The Supreme Court has dismissed the joint appeal by Suffolk Coastal District Council and Cheshire East Borough Council in the case of Suffolk Coastal DC v Hopkins Homes, with law firm DLA Piper acting on behalf of Hopkins Homes.
The case addressed the question of which policies are caught by paragraph 49 of the National Planning Policy Framework (NPPF), published on the 27th of March 2012.
Paragraph 14 of the NPPF deals with the “presumption in favour of sustainable development”, and includes the ‘tilted balance’ provision: that where the development plan is silent or policies out-of-date, permission should be granted unless “any adverse impacts of doing so would significantly and demonstrably outweigh the benefits, when assessed against the policies in this Framework taken as a whole”. Paragraph 49 adds that: “Relevant policies for the supply of housing should not be considered up-to-date if the local planning authority cannot demonstrate a five-year supply of deliverable housing sites”.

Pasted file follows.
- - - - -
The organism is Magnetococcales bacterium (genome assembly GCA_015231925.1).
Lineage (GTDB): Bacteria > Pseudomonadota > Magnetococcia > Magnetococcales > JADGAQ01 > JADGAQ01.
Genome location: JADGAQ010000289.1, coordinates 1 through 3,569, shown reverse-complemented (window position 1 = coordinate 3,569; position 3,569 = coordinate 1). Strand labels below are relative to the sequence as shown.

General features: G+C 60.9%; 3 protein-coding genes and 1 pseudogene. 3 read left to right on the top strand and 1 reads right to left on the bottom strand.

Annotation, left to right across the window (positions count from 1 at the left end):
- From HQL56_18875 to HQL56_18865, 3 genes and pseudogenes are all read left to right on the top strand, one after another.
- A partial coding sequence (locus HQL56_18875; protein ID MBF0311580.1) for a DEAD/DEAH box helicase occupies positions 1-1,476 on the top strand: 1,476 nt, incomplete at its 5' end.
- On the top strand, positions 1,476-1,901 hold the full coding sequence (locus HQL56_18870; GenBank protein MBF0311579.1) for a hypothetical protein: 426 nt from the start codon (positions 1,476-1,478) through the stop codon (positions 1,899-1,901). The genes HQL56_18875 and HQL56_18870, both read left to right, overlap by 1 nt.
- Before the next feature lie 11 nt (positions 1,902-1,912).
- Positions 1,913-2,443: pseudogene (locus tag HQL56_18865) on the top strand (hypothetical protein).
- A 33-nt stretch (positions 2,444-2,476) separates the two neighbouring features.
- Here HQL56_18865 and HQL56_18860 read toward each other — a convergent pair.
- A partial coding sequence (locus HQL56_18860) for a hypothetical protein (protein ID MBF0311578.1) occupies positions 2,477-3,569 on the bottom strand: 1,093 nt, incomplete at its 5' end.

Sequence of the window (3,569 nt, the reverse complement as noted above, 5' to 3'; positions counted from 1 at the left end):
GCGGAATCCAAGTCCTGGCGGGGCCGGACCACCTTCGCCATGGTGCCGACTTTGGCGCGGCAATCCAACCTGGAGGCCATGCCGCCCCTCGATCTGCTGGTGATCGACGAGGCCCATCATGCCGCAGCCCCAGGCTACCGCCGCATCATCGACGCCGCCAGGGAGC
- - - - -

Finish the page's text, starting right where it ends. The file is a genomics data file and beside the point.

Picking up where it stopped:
In Suffolk Coastal the council refused planning permission for a development of 26 houses in Yoxford, upheld by the inspector on appeal. The inspector considered which local policies were “relevant policies for the supply of housing” within the meaning of paragraph 49 of the NPPF.